“But you must have been doing something suspicious…why else would they stop you?” My husband looked at me and although his body language was calm, his tone was much sharper: “Danielle, they pulled me and Tremayne out the car. They threw us against it, took out their guns and started asking us what we were doing.”
His voice is very tense and mellow now as he recounts the events leading up to his car being stopped by the police.
“We won our football game and one of the parents had promised us that if we won the game, they would pay for our meal. We were on our way to the restaurant. I was driving Mom and Dad’s car. I saw the blue lights and I knew I wasn’t speeding so I was sure the cops had made a mistake. I pulled over and started to open my door so I could get out the car. Thinking back, that was dumb to try to open my door. I just didn’t know what to do. I had never been in that situation before. They came over and pointed their guns in our face and yelled, “Don’t move. Put your hands on the steering wheel.” They opened my door all the way and Tremayne’s door, and told us to get on the ground. They came over and handcuffed us and drug us over the road and sat us on top of the hood of their car. People were driving by looking at us as if we were felons. I was 17. I didn’t know what to do. I just knew we hadn’t done anything. All we were doing was going to get something to eat.”
I’m still incredulous at this point so I keep asking questions the way a women can ask those nagging questions that tears a man’s nerves up. “So did you get a badge number? Were you scared? What did else did they do?”
I know I’m nagging, but I had a hard time believing that the cops would pull over two teenagers and hold guns to their heads. We lived in eastern North Carolina. We didn’t live in the projects or the hood or any other suspicious neighborhood. Things like this didn’t happen, or so I thought.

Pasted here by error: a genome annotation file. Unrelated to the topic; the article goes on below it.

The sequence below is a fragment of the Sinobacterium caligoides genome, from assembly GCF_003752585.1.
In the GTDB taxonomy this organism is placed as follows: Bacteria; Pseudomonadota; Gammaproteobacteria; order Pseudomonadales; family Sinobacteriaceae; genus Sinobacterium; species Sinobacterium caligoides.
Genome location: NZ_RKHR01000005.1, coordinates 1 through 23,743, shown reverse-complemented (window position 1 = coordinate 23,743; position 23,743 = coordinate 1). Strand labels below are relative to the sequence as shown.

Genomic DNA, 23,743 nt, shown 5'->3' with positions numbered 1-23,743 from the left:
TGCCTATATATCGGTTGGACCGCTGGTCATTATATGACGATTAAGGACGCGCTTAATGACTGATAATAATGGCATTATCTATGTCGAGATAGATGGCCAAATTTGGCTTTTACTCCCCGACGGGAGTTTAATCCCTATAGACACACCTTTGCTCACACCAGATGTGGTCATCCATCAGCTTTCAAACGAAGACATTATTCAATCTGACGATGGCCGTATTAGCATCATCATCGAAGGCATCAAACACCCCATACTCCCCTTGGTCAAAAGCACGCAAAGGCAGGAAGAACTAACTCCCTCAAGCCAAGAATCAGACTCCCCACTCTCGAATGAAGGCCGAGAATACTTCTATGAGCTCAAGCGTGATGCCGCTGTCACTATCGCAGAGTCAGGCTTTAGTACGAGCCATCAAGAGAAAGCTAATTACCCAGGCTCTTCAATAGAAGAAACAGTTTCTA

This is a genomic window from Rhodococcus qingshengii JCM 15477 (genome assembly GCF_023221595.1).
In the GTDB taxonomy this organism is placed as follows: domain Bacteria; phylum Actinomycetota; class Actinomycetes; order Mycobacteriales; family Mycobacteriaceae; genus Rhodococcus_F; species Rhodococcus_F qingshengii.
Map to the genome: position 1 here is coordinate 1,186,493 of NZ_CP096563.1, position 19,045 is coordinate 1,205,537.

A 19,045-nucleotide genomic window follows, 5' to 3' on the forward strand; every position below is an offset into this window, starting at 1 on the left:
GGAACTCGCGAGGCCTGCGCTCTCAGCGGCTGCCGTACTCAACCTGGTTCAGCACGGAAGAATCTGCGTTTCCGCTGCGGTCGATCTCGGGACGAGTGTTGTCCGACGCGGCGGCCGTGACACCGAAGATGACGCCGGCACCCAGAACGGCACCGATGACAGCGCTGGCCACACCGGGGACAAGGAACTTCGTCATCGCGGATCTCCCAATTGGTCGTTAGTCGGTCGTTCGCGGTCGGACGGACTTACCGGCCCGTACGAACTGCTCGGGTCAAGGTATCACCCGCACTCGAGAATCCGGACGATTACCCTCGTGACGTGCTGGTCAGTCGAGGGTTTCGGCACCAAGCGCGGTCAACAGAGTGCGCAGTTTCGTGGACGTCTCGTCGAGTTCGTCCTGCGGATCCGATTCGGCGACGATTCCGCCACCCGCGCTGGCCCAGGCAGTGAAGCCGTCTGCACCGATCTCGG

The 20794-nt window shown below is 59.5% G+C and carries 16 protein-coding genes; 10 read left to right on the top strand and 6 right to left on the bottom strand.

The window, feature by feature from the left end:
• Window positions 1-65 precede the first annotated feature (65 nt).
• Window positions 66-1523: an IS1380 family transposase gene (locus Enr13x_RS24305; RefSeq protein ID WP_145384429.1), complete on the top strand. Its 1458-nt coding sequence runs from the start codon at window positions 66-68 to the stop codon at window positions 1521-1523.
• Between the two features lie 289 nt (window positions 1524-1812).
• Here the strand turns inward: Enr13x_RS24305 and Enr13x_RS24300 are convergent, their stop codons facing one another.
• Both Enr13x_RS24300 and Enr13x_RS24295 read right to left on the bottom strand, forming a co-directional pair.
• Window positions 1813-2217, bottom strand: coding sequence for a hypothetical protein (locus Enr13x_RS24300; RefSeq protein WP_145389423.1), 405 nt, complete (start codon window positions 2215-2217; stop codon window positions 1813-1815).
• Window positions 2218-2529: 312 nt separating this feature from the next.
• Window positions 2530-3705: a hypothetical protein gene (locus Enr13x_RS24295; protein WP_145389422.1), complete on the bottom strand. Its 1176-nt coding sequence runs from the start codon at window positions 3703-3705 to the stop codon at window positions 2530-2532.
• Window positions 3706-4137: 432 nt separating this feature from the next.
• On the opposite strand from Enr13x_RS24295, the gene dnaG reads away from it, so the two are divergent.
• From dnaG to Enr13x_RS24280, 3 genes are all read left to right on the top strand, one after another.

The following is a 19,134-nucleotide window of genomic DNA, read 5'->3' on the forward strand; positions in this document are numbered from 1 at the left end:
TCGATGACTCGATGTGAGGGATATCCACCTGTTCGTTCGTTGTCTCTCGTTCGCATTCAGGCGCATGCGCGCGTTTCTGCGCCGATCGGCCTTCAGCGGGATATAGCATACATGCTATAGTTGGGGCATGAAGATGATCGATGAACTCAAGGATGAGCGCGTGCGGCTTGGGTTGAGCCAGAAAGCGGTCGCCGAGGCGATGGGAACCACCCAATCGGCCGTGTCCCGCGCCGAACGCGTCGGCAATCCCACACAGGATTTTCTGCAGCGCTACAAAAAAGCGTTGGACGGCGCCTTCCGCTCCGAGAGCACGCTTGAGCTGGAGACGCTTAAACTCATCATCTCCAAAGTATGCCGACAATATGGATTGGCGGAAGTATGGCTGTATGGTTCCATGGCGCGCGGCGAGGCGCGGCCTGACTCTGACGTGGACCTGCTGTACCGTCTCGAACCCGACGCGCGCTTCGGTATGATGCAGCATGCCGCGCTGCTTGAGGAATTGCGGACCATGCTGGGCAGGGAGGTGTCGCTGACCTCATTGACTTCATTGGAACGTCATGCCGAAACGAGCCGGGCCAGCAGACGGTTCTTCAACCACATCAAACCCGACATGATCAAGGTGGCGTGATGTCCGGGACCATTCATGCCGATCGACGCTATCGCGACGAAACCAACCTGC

“Danielle, they were pointing guns at us. I wasn’t thinkin’ bout no badge number. It happened so fast, I didn’t have time to be scared. We were driving. I saw blue lights. I pulled over. Next thing I know, I’m being handcuffed and dragged out my car. They are pointing guns. They asked for our IDs. They un-cuffed us, and they looked at us and said we fit a profile description. They didn’t apologize. They didn’t say anything else. They told us to get back in the car. We did, and then we left. I didn’t say one word to Tramayne. He didn’t say one word to me. That was my senior year of high school. I was 17 years old.”
Silence follows. Richard continues driving. Our 5-month old son, Richard III is sleeping in his car seat in the back, and my mind is going a mile a minute. I keep secretly thinking about what Richard might have done, to make those officers stop his car. The mother in me, had to know. If I could just find out what triggered those officers to pull my husband over, I could make sure my son was raised differently so it wouldn’t happen to him.
I couldn’t even allow myself to imagine that one day some police officer could pull over my sweet, baby boy, drag him out of his car, and hold a gun to his head. I needed Richard to give me a way to make his story make sense, but I knew he couldn’t. He hadn’t left out anything. There was no other provocation on Richard’s part besides being a black male who fit a profile description. For those two officers, that is all the provocation they needed.
I can’t express to you how that makes me feel as a wife and mother to know that at any given moment, any given day, my hard-working husband and my baby boy, regardless of their character, can be criminalized due to no fault of their own. If they drive in the wrong neighborhood, wear a hoodie, wear the wrong hairstyle, dress the wrong way, look menacing, appear belligerent, fit a description, or crash their cars, they could be pulled over, arrested, searched, seized or shot multiple times. It does not matter that they are innocent. They are guilty simply because of the color of their skin.